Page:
© 2017 – Routledge (Monograph (DRM-Free))
Care is central to life, and yet is all too often undervalued, taken for granted, and hidden from view. This collection of fourteen substantive and highly innovative essays, along with its insightful introduction, seeks to explore the different dimensions of care that shape social, legal and political contexts. It addresses these dimensions in four key ways. First, the contributions expand contemporary theoretical understandings of the value of care, by reflecting upon established conceptual approaches (such as the ‘ethics of care’) and developing new ways of using and understanding this concept. Second, the chapters draw on a wide range of methods, from doctrinal scholarship through ethnographic, empirical and biographical research methodologies. Third, the book enlarges the usual subjects of care research, by expanding its analysis beyond the more typical focus on familial interconnection to include professional care contexts, care by strangers and care for and about animals. Finally, the collection draws on contributions from academics working in Europe and Australia, across law, anthropology, gender studies, politics, psychology and sociology. By highlighting the points of connection and tension between these diverse international and disciplinary perspectives, this book outlines a new and nuanced approach to care, exploring contemporary understandings of care across law, the social sciences and humanities.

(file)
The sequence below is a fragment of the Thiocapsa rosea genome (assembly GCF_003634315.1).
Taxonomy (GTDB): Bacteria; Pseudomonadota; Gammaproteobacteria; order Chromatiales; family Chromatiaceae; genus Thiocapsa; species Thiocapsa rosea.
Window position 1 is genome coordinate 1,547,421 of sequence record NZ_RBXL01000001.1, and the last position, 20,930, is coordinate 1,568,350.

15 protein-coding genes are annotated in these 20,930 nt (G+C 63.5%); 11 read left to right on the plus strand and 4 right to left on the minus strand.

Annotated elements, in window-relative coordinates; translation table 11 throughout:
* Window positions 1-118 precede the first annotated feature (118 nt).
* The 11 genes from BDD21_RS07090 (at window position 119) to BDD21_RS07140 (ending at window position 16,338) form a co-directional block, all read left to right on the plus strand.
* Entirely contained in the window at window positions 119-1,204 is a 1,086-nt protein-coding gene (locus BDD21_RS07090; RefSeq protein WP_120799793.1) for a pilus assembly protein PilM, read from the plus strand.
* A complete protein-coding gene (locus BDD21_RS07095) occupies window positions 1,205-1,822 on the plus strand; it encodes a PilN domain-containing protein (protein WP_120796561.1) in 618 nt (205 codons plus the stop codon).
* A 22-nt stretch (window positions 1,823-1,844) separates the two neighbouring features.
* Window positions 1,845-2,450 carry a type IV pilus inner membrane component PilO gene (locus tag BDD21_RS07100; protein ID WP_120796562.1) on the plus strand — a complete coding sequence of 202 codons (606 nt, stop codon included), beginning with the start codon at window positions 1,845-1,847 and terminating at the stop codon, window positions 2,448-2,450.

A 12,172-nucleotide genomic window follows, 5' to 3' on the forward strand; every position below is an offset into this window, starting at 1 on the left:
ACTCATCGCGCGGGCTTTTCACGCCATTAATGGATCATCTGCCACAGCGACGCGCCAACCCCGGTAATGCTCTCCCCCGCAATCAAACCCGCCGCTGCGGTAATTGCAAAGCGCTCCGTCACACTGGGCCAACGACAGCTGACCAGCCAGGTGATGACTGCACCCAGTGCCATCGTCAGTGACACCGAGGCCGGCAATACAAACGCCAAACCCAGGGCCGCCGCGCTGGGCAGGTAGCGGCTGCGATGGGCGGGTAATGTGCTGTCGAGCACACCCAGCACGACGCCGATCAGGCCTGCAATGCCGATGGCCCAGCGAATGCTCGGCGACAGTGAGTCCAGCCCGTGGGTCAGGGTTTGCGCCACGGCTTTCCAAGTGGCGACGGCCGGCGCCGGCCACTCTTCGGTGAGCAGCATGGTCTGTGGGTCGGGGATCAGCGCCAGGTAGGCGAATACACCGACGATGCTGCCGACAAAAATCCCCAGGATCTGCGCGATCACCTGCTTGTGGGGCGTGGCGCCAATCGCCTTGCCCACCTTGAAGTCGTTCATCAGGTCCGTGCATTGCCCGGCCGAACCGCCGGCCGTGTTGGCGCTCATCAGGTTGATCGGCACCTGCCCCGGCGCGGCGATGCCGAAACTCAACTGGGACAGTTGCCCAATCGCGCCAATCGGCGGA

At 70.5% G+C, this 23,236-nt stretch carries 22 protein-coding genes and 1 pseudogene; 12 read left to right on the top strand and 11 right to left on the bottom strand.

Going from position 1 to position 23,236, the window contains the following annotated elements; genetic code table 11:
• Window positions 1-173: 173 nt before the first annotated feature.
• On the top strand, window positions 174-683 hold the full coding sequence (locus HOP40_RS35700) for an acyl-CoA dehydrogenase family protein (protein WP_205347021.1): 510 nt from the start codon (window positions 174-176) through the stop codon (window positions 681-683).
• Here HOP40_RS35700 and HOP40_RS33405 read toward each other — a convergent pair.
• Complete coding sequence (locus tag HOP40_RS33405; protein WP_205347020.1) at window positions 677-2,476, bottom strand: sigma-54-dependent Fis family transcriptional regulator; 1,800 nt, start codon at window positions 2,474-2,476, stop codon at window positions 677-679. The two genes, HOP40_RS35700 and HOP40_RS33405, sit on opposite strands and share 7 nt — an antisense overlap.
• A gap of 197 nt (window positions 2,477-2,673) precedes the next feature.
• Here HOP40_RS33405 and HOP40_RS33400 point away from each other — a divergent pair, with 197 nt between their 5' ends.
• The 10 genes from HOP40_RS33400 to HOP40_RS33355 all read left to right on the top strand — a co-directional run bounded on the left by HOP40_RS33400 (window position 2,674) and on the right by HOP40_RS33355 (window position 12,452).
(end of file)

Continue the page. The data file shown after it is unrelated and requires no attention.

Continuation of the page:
1. ReValuing Care: Cycles and Connections, Rosie Harding, Ruth Fletcher & Chris Beasley 2. Negotiating Strangeness on the Abortion Trail, Ruth Fletcher 3. Carrying On by Caring With in the Shadow of a South African HIV/AIDS Global Health Intervention, Abigail Baim-Lance 4. Caring for the Homeless: Westminster City Council and anti-homeless bye-laws, Caroline Hunter 5. Paths to Social Caring: Researchers consider their journeys to activism, Jenny Baker, Margaret Allen & Maureen Dyer 6. Young People who Care for a Family Member with Physical or Mental Health Problems: Can research better reflect the interests of young carers?, Lester Watson 7. Caring at the Borders of the Human: Companion animals and the homeless, Helen Carr 8. Care and Relationality: Supported decision-making under the UN CRPD, Rosie Harding 9. ‘New Fathers’ and the Right to Parental Leave: Is the European Court of Human Rights satisfied with just breadwinning?, Alice Margaria 10. Carers as Legal Subjects, Ann Stewart 11. Towards a ‘Reasonable’ Level of State Support for Care? Constitutionalism, care work and the common good, Olivia Smith 12. Terms of Endearment: Meanings of family in a diverse sample of Australian parents, Clare Bartholomaeus & Damien W. Riggs 13. "It has had quite a lot of reverberations through the family": Reconfiguring relationships through parent with dementia care, Elizabeth Peel 14. "Institutions, they’re very straight. My god I hope I don’t have to go into a care home": Spatial inequalities anticipated by older lesbians and gay men, Sue Westwood 15. Beyond Care and Vocabularies of Altruism: Considering sexuality and older people, Chris Beasley